Linear atelectasis

Last revised by Daniel J Bell on 16 May 2021

Linear atelectasis (plural: atelectases), and also known as discoid, plate or band atelectasis, refers to a focal area of subsegmental atelectasis that has a linear shape. Linear atelectasis may appear to be horizontal, oblique or perpendicular and is very common. It usually occurs as a consequence of subsegmental bronchial obstruction and can resolve as quickly as it occurs.

Depending on its shape, linear atelectasis is also known as plate, discoid or band atelectasis (and historically as Fleischner lines on chest radiographs, but not on CT). 

There is confusion about the use of the terms "subsegmental atelectasis" and "linear atelectasis" (and their synonyms). From an academic point of view, the term linear atelectasis is reserved for atelectasis which appears primarily in the lung bases and is secondary to hypoventilation. Conversely, subsegmental atelectasis includes both linear atelectases and all other forms of atelectasis that do not involve a whole bronchopulmonary segment. In other words, every linear atelectasis is a subsegmental atelectasis, but not every subsegmental atelectasis is a linear atelectasis.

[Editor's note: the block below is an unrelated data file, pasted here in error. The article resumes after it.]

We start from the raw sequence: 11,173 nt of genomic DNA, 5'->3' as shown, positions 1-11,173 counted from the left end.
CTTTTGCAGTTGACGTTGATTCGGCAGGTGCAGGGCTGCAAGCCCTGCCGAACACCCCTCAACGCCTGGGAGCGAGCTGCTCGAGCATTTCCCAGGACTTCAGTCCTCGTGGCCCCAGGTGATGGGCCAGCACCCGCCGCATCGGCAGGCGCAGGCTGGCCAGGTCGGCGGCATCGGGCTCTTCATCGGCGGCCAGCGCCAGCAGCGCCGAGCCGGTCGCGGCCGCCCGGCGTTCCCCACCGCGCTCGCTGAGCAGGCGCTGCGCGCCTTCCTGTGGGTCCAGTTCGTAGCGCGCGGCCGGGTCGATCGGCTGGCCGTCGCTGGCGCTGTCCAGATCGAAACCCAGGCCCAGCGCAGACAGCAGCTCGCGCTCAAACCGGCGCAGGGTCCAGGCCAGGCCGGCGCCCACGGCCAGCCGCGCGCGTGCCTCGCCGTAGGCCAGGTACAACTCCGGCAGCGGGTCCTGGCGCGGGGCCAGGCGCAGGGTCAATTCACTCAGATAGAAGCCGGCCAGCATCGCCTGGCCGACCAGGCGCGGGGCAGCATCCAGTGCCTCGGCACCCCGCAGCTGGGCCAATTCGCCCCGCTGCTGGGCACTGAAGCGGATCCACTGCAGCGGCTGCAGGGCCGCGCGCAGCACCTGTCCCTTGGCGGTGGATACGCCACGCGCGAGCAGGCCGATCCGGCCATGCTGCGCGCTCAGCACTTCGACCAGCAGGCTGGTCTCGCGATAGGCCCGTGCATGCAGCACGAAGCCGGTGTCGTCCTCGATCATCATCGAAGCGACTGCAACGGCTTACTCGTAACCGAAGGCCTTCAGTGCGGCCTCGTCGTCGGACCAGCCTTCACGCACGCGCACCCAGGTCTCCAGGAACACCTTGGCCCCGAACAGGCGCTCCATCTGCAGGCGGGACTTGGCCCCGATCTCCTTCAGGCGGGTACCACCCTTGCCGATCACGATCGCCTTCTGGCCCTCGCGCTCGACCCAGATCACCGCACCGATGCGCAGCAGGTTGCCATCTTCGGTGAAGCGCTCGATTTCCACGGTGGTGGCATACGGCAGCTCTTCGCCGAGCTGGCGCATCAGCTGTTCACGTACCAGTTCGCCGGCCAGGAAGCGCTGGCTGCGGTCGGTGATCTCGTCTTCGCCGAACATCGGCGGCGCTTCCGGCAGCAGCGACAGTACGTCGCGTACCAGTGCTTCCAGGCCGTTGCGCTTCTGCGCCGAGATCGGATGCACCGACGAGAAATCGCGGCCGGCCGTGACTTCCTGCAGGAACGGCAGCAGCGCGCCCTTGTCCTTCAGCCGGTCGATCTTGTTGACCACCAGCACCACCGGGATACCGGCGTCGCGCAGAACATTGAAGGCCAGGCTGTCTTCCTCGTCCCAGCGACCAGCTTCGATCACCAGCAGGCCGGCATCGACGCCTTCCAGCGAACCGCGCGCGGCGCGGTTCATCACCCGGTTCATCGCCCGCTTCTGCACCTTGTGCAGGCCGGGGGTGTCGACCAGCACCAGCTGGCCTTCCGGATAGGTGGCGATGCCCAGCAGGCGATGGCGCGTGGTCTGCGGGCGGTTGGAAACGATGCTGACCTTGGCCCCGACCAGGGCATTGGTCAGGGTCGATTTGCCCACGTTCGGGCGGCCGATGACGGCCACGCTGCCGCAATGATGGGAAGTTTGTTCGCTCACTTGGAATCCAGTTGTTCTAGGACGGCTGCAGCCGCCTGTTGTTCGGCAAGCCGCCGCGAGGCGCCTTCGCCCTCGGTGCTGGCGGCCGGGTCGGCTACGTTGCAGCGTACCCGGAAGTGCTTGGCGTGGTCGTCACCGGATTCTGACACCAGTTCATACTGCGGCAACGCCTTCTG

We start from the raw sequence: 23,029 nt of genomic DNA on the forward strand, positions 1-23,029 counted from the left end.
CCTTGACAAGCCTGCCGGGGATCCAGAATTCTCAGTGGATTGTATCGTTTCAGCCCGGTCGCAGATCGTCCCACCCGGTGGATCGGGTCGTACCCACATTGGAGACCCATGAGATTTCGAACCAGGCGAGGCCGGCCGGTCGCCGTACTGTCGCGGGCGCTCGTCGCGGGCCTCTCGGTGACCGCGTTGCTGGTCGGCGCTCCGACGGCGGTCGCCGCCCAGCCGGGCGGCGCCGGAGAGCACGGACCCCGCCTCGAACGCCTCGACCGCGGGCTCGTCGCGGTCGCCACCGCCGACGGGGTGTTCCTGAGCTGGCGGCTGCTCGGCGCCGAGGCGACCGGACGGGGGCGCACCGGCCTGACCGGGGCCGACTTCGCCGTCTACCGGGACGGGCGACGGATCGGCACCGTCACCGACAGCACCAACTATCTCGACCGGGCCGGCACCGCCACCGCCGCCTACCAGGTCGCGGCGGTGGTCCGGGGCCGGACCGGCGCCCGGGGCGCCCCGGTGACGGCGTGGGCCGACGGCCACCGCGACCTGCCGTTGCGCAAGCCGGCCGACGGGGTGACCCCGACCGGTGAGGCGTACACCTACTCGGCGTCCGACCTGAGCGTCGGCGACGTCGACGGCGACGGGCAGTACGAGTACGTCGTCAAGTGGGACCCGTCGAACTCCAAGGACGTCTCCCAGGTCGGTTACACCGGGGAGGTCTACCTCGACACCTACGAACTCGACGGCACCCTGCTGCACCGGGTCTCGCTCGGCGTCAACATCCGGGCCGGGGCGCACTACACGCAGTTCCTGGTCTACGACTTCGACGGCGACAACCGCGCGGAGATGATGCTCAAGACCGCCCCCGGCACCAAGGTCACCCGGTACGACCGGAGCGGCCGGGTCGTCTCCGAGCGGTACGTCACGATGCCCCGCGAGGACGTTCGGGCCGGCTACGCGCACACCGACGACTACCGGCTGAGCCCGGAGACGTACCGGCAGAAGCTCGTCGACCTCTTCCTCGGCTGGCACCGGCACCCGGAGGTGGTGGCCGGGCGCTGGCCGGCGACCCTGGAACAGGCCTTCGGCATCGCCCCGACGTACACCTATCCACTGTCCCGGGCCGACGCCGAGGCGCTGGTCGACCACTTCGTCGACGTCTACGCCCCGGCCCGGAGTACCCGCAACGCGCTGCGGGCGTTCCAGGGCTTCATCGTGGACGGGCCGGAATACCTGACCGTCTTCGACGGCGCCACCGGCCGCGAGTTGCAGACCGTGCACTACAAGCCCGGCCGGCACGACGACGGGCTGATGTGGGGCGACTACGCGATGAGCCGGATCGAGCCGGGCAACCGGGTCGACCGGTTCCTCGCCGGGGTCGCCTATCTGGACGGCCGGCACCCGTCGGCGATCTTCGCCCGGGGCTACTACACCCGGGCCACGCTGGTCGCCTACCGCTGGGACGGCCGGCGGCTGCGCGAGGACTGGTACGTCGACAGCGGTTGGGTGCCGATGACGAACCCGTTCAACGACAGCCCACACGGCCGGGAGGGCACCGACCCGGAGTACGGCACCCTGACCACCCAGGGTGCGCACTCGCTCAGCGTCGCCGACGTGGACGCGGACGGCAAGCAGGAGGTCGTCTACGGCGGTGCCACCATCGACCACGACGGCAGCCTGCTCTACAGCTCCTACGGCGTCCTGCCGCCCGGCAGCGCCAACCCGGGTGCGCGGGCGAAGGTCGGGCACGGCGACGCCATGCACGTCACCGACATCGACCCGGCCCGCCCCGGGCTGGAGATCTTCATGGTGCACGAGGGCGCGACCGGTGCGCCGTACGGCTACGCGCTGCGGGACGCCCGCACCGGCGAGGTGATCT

Fleischner lines were named after Felix Fleischner (1893-1969), an Austrian-American radiologist, who first described them in 1938.

ADVERTISEMENT: Supporters see fewer/no ads

Updating… Please wait.

 Unable to process the form. Check for errors and try again.

 Thank you for updating your details.